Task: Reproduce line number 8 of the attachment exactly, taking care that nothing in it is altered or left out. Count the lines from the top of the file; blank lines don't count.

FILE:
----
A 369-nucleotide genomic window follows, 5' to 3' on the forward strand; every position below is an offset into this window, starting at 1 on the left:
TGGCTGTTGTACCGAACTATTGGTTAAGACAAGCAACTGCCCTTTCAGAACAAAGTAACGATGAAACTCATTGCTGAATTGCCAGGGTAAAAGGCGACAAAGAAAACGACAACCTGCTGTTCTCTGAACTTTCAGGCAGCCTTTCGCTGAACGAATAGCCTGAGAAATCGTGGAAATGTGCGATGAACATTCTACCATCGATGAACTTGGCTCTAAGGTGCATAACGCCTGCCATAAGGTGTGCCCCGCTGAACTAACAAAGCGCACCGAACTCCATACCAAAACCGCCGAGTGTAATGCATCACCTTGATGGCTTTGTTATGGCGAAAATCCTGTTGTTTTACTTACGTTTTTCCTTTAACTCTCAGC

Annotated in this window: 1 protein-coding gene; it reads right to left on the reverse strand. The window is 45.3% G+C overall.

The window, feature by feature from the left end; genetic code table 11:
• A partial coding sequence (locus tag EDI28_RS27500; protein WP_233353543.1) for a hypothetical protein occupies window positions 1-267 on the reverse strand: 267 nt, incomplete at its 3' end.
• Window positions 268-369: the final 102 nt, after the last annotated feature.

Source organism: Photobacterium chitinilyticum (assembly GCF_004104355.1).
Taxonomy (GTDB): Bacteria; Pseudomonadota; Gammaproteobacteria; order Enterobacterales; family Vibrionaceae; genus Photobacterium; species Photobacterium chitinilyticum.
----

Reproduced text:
Taxonomy (GTDB): Bacteria; Pseudomonadota; Gammaproteobacteria; order Enterobacterales; family Vibrionaceae; genus Photobacterium; species Photobacterium chitinilyticum.